When Polkadot’s token, DOT, was launched in 2020 many observers were surprised that it was in the top ten coin list within a few weeks. Clearly this was not just any alt-coin. DOT’s swift rise, though, was because of the pedigree of the team behind the project and the scope of their ideas. One of the founders of Polkadot is Gavin Wood, the co-founder and former CTO of Ethereum who also wrote Solidity, Ethereum’s programming language.
Wood’s team have developed an original multi-chain design that allows its “parachain” projects the flexibility to evolve freely and without the slow and expensive transactions that Ethereum has been hampered by. Polkadot offers a new vision of the internet, Web 3.0 – a decentralized internet of interoperable blockchains. Many see this as the third generation of blockchain technology – Bitcoin and Ethereum representing the first and second.
Overview for fast readers
- Polkadot is a highly flexible multi-chain network of blockchains, called parachains, that all specialise in different purposes.
- It solves the problem of slow and expensive transactions because the parachains work somewhat independently of Polkadot’s core relay chain.
- The native DOT token is used for governance of the protocol and can be staked for rewards.
What is Polkadot and why is it different?
The earlier generations of blockchains worked separately from one another and struggle to communicate or operate smoothly with one another. Polkadot joins the dots of blockchain technology. Not only is it highly interoperable within its own network but it can operate with external networks, like Bitcoin and Ethereum, meaning that its ecosystem has unlimited scope to build its wider network. In blockchain technology, the design of a project is often called the “architecture.” In the case of Polkadot, the architecture is particularly novel.
Polkadot’s Multi-Chain Architecture: Relay Chain & Parachains
Polkadot (like Ethereum 2.0) is a sharded protocol, meaning a great deal of the transactions occur in shards away from the main chain, and then only certain information about those transactions will later be recorded on the main chain. This spreads the load and prevents the network from getting overwhelmed. Polkadot’s main chain is known as the “relay chain” – it is the blockchain at the core of the network and it is linked to, and runs in parallel with, parachains. Certain data regarding transactions is standardized so that all the blockchains can understand it.
These parachains surround the mainchain like the spokes of a bicycle wheel. The idea is that these parachains all have different functions and offer different services to the user. Since they are blockchains in their own right they often have their own native cryptocurrency, whilst at the same time, accessing the proof-of-stake validation of transaction security of the Polkadot relay chain. This validation and security may be what draws decentralized apps and start-up projects to the network. Eventually Polkadot will act as a framework that projects can choose to be part of. This will allow developers to focus on the protocol’s functionality and less on their token.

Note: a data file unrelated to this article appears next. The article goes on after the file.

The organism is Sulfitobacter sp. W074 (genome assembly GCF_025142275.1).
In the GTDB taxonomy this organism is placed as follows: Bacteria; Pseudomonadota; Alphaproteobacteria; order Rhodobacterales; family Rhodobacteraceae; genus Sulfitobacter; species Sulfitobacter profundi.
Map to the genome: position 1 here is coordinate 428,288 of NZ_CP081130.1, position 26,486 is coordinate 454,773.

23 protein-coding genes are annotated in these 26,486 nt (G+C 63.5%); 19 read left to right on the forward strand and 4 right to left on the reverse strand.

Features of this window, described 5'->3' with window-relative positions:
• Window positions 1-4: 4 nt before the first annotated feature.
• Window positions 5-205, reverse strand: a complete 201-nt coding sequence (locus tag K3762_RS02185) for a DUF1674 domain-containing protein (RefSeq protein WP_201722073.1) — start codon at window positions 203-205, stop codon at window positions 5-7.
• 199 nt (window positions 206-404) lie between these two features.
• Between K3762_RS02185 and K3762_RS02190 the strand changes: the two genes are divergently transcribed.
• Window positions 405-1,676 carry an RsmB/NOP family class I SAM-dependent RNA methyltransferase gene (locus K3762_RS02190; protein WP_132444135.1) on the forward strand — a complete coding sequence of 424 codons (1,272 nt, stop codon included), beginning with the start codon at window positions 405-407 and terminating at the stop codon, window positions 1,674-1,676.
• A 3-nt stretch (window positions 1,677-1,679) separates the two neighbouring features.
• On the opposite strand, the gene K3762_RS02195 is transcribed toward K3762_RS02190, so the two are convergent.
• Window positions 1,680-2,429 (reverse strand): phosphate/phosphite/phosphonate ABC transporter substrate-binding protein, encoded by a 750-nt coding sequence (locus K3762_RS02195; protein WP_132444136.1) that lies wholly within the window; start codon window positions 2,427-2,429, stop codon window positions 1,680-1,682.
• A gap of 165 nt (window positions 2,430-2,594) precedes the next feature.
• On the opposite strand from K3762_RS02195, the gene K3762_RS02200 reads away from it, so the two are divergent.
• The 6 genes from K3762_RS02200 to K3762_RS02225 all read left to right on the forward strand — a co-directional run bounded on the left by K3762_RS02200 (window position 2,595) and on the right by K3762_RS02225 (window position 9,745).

The DOT Token
The network utilises the native cryptocurrency tokens, DOT, in a number of ways – for governance, staking rewards, payment of network fees, and for “bonding.” Bonding is the act of staking the token in order to show support for a parachain. A token may be bonded for as much as 24 months. As a cryptocurrency, DOT is unusual because its supply is unlimited. All DOT holders are part of the governance process and can vote on proposals.
Is Polkadot a direct competitor to the Ethereum network?
Yes, somewhat, but it is unlikely to be the Ethereum killer that it is occasionally referred to as. The comparison is inevitable considering Wood was such a key part of Ethereum and, just like Charles Hoskinson of Cardano, the press likes to pit him against Vitalik Buterin’s network. But it is true that Polkadot operates in the same space and also has smart contracts, DeFi, and NFTs. The network effect of Ethereum is impressive though, and its supporters say version 2.0 update also represents a third generation blockchain network.
Parachain Auctions on Polkadot and Its Testnet
Kusama is the testnet for Polkadot and shares the same codebase. It was launched in August 2019 and allows the Polkadot team to make observations and iron out any bugs in a live environment, before running parachains on its own mainnet.
Both blockchains have parachain auctions to decide which projects get places. There are approximately 100 places awarded to projects. These auctions began in June 2021, with a number of DeFi projects going live on the network.
DeFi protocols offering financial products like yield farming and staking, providing rewards for liquidity provision, are a feature of Polkadot, and no longer exclusive to the Ethereum network. It is typical that parachain projects start on Kusama and then, if successful, migrate across to the Polkadot mainnet, which also has approximately 100 parachains spaces available to its relay chain.
It may sound like something of a pipedream to create a whole new interoperable world of a blockchain-based internet but Gavin Wood and his team already have the infrastructure in place. The Web3 Foundation, set up by Polkadot’s founders, continues to expand upon its visions for a new iteration of the web and support of innovative protocols and dapps. Polkadot aims to create a way for developers to build more easily upon all blockchains, and expects to be future proof for that reason – ease of interoperability is attractive to developers. Couple that with scaling solutions that Wood says can eventually produce one million transactions per second, and Polkadot is a compelling blockchain network.